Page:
It's time for us to continue with our food journey in Yangon, Myanmar. After having a lot of fun at the zoo and another landmark that I'm going to talk about at the end of the review, we took a cab to the downtown. Alas, the sweltering heat thwarted us from walking around, thus we arrived at Monsoon Restaurant before 12 noon.
I've got no idea why the restaurant is named after a seasonal prevailing wind here in South East Asia, but I can postulate that it may act as a symbol of serving a wide variety of South East Asian dishes from north to south, i.e. from Myanmar to Indonesia. Pika's advice: We only tried their local Burmese dishes, even though they do have an interesting variety of Lao cuisine as well. Perhaps you may want to give the latter a try!
Mohinga Ks. 2,800 (~S$3.75)
One shouldn't leave the country without trying its national dish of rice noodle in broth made of ngapi (Burmese fermented fish paste), which is said to be the most popular breakfast dish in Myanmar. The broth was slightly pungent, but not as rich as I thought it'd be. Accompanying it were boiled egg slices, crispy fried fritters, chili flakes, coriander, lime and fish sauce.
Ginn Thoke Ks. 2,500 (~S$3.35)
Instead of pickled tea leaves salad like what we had the previous night at Feel Myanmar Food, we decided to order its shredded ginger counterpart. I enjoyed the ginger strips that were sweet, as if they were candied, coupled with dried shrimps, fried garlic slices, peanuts and sesame seeds that were addictively crunchy.
Ngahin Sebyan Ks. 5,800 (~S$7.75)
Somewhat reminiscent of an Indian dish, the butter fish curry didn't disappoint at all. Even though it wasn't as thick and rich as its Indian cousin, the gravy had a good balance of flavours, going well with steamed rice. The fish fillets were pretty fresh and moist.
Pazunsate Sebyan Ks. 6,800 (~S$9.05)
In my opinion, the shrimps cooked in red curry were tastier than the butter fish curry. Even though the dish looked spicy due to its vivid colours, it was only mildly so. The gravy was fragrant with a pretty strong turmeric aroma, while the shrimps were quite springy and juicy.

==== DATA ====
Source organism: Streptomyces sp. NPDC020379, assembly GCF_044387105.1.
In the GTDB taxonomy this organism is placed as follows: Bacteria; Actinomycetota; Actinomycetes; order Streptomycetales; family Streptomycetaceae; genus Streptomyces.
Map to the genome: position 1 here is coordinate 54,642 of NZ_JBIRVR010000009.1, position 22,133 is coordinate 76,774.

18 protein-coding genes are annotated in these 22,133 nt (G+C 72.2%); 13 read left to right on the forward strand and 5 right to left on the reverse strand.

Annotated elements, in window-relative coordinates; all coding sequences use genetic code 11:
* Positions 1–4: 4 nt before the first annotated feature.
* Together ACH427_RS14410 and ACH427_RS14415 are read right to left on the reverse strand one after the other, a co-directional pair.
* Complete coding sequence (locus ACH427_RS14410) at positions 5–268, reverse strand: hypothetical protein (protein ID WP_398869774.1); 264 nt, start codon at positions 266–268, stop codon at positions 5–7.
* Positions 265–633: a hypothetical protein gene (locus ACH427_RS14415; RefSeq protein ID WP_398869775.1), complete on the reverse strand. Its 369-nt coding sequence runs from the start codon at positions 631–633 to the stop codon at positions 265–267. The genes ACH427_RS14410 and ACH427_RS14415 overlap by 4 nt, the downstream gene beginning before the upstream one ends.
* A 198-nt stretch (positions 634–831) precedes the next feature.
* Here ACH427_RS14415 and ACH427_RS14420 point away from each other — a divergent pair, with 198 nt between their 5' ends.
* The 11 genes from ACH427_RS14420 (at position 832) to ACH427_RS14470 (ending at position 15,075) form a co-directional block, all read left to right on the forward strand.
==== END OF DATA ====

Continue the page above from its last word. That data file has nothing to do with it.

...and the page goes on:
Myanmar Dessert of the Day Ks. 2,200 (~S$2.95)
Hmm... What came out of the kitchen were three pieces of not-so-visually-appealing lemon tarts that left us wondering if we had ordered the correct item. Well, the bill did say the dish named above, instead of others like Thai Dessert of the Day. Despite their appearance, the lemon filling was decadently rich, giving me a powerful sour outburst that made me squint my eyes, which gradually became sweet on the tongue. The pastry could be more crumbly and buttery though.
Frozen Myanmar Milk Tea Ks. 2,000 (~S$2.65)
I know this is a bit random, but I haven't bought myself a cup of bubble milk tea for more than 5 years. As always, I can't quite describe milk tea well, but what we had the other day was really cold and adequately milky. That said, it wasn't sweet enough to be truly enjoyable.
Tropical Beach Smoothie Ks. 2,500 (~S$3.35)
From a list of smoothie items, we picked the one featuring cantaloupe, coconut milk and honey. Those of you who like to eat honeydew sago should be able to imagine the taste; everything blended together with ice to give a velvety texture. It was an adequately sweet and cold beverage to beat the heat outside.
Service was amiable and pretty much efficient, but I had to wait for quite a long time to get my change at the end of the visit. Okay, let's talk about the landmark I visited after going to the zoo. It's called Karaweik Hall, a palace which construction was completed in 1974, housing a buffet restaurant now. Below is a snap of it from a distance.
85-87 Theinbyu Road
(Daily: 10.00am - 11.00pm)
*Prices quoted are subject to 10% service charge and 5% commercial tax.
Have a nice meal,